Immigrant Families, Communities and Child Development
Jennifer E. Glick, Arizona State University
Laquitta M. Smith, Arizona State University
Studies of immigrant adaptation in the United States emphasize the importance of age at arrival, location of schooling and other factors related to the migration process in shaping outcomes for immigrants. Research also points to the variability of socioeconomic mobility among immigrants and their descendants across receiving contexts encountered in the United States. This paper combines these two perspectives to examine the extent to which family migration and community context interact to produce differential developmental outcomes among very young children in immigrant families. Using unique data from the Early Childhood Longitudinal Study-Birth Cohort (ECLS-B) and 2000 US Census data, the analyses examine the extent to which mothers’ age at arrival in the United States and language use have differential effects on children’s cognitive development depending on the community context in which the family resides.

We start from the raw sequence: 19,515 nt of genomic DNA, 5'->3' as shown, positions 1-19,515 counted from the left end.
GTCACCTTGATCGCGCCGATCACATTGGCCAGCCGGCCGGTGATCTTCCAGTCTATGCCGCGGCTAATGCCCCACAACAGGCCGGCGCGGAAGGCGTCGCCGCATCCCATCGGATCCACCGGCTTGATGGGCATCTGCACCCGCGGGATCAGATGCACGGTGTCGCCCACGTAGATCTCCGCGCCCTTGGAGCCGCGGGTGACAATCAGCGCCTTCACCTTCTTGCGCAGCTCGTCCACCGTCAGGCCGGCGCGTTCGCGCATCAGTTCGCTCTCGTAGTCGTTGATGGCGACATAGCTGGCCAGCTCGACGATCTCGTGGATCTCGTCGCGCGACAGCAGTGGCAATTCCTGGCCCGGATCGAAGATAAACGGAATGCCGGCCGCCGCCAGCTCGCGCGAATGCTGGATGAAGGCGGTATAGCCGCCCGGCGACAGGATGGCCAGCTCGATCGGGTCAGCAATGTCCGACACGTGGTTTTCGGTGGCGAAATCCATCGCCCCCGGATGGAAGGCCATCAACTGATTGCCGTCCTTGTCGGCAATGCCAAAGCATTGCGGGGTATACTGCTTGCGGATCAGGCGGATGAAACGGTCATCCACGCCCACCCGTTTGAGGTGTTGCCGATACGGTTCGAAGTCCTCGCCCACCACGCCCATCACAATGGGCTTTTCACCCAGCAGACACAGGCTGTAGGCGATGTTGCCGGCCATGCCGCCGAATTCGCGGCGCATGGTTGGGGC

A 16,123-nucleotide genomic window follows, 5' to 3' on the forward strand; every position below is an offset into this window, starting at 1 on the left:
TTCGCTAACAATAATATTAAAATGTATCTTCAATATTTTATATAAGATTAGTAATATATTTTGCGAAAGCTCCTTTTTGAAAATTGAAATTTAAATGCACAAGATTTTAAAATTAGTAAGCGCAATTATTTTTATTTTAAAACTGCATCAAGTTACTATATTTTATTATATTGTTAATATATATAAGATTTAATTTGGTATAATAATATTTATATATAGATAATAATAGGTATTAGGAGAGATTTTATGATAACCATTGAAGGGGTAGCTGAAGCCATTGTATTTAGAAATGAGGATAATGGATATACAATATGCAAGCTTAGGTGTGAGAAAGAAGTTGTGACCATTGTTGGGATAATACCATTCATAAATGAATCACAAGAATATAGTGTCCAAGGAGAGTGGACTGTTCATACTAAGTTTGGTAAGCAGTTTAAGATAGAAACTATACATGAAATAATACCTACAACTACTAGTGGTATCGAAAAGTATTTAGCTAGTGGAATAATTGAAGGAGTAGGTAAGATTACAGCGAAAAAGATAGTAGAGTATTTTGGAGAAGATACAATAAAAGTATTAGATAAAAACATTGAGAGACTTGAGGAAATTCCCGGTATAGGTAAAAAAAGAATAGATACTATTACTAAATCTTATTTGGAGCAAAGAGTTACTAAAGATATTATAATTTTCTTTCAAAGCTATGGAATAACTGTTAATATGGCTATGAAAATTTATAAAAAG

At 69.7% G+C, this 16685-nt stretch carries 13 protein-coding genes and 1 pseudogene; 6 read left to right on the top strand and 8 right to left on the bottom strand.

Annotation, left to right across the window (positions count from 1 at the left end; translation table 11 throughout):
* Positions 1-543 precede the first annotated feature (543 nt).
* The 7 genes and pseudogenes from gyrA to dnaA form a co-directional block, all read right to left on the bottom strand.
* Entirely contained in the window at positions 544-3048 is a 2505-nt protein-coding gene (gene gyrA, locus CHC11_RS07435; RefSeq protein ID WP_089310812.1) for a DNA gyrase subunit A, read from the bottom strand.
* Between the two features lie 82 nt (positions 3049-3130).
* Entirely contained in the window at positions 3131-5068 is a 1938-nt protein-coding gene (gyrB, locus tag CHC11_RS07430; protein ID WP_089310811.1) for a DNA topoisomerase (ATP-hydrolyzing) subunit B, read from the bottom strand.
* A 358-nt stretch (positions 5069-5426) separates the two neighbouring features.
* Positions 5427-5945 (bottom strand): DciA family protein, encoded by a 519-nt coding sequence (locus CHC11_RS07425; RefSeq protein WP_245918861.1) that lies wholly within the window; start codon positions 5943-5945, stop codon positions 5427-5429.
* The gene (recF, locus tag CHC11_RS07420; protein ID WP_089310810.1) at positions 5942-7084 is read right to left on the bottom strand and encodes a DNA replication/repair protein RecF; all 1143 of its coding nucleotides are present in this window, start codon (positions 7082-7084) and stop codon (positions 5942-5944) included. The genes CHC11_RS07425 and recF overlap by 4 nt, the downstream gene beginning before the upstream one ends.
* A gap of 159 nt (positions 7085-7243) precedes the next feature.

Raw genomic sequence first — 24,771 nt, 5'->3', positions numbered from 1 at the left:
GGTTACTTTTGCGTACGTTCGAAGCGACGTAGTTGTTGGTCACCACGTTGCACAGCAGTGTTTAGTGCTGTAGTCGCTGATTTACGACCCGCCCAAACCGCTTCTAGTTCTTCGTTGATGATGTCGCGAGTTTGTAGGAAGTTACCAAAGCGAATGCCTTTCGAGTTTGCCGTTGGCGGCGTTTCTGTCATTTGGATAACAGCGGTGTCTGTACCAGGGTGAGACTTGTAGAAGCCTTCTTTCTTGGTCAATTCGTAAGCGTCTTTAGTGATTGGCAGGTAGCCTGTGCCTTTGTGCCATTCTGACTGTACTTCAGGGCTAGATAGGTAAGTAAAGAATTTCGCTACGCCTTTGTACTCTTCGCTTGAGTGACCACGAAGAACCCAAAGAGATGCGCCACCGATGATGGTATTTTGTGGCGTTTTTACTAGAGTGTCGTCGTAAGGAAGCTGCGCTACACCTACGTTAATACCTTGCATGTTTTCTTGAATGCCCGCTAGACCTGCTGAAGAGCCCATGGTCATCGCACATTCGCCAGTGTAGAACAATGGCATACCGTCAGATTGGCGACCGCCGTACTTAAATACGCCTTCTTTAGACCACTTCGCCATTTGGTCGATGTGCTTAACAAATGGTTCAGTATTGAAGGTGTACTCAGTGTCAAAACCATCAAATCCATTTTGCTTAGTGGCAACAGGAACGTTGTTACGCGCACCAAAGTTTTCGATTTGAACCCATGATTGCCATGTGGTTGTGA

Presented in Session 43: Immigration, Child Health, and Community